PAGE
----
By Aleta Margolis, Founder and President, Center for Inspired Teaching
Hooray for Monday is a weekly blog filled with questions, ideas, reflections, and actions we can all take to remodel the school experience for students.
On Saturday night, as Vice President-Elect Kamala Harris took the stage to deliver her victory speech, the giant screens behind her read “The People Have Chosen Empathy.” President-Elect Joe Biden began his speech expressing appreciation for his wife Dr. Jill Biden and proclaiming, “For American educators this is a great day for you all. You’re going to have one of your own in the White House!” As a lifelong educator who is devoted to infusing empathy into the way we teach kids, I was overjoyed to hear our future leaders center both teachers and empathy in their remarks.
This past week, so many of us have struggled to process and understand the complex and emotionally-charged rollercoaster we’ve been riding – waiting for votes to be counted, constantly hitting refresh on our phones to see if the electoral map had changed color, and continuing to navigate worries about Covid and the stresses of quarantine and social distancing. Empathy seems more important now than ever.
So what does this mean for us as educators? Empathy in this moment means offering students the opportunity to express and process feelings, to ask and try to answer questions about the process and outcome of the election, to share concerns about quarantine as well as creative ways to stay safely connected to friends and family. It means ensuring that school – the place where kids come everyday for the express purpose of learning – offers the opportunity to learn about the important history they are experiencing in this very moment.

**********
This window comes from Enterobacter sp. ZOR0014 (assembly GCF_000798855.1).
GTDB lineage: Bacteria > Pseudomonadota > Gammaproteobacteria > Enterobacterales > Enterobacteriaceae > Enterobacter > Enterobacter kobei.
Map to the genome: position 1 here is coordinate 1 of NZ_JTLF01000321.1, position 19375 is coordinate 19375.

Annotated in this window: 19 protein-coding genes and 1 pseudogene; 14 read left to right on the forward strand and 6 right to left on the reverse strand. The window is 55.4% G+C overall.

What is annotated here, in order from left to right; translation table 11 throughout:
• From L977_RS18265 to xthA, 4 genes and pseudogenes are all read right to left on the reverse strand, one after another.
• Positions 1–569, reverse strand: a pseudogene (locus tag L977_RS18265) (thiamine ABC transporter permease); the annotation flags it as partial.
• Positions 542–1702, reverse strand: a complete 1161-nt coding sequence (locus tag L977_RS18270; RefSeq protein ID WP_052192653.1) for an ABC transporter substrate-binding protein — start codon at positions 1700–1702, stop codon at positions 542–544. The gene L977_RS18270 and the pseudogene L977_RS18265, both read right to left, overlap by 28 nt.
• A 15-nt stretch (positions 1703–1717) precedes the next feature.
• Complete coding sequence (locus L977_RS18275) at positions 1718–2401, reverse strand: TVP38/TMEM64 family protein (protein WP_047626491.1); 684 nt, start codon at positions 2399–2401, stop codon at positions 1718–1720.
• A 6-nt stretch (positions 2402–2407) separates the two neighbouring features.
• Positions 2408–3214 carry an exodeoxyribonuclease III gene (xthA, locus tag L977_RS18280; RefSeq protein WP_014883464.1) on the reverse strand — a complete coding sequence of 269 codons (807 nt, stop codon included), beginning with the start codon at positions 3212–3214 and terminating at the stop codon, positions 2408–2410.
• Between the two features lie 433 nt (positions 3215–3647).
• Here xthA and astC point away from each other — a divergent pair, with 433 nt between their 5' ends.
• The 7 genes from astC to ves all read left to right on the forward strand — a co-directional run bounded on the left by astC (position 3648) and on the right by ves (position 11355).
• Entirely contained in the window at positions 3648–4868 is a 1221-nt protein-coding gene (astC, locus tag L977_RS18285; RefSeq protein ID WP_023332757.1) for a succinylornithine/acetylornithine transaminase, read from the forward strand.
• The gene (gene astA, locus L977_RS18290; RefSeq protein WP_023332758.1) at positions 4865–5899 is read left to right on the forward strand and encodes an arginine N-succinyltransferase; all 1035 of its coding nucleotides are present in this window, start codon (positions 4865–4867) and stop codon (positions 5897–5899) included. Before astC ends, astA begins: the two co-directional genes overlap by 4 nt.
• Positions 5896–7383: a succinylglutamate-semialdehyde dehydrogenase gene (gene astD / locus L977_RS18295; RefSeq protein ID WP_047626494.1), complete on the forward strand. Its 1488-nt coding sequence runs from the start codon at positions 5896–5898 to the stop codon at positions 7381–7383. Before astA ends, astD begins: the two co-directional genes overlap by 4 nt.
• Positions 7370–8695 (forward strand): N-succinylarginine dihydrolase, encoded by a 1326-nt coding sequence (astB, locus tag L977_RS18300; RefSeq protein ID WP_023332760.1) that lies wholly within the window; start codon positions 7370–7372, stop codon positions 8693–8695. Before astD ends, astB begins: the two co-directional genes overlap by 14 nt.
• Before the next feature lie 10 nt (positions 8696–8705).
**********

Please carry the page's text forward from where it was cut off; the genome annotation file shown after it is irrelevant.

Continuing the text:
It has been heartening to hear stories of teachers leading their students in meaningful learning about the election. However this kind of school experience is far from the norm. Nearly every friend I spoke to on Wednesday told me their children did not discuss the election at all during school. On Thursday night, when we gathered with over 30 students from high schools around the DC region, few students reported any learning about, or even acknowledgement of the election in their classes.
Learning about and processing the election shouldn’t be noteworthy (or even frankly newsworthy). I understand why school leaders and teachers may feel afraid of discussing complicated and controversial topics with their students. If the conversations around emotionally-charged topics are not handled thoughtfully, real damage can be done. It can be very challenging for a teacher, for anyone, to discuss this election with students in a way that is respectful to everyone. But isn’t the point of school to teach students how to embrace challenge?
How can we expect kids to take school seriously when we’re in the midst of one of the most important events in our lifetimes and we fail to address it in school?
Teachers are smart, teachers are thoughtful, teachers are observant, teachers are worthy of trust. Over the years, when the opportunity to engage students in difficult conversations has arisen, so many of my teaching colleagues have told me, “I don’t trust myself to have that conversation with my students.”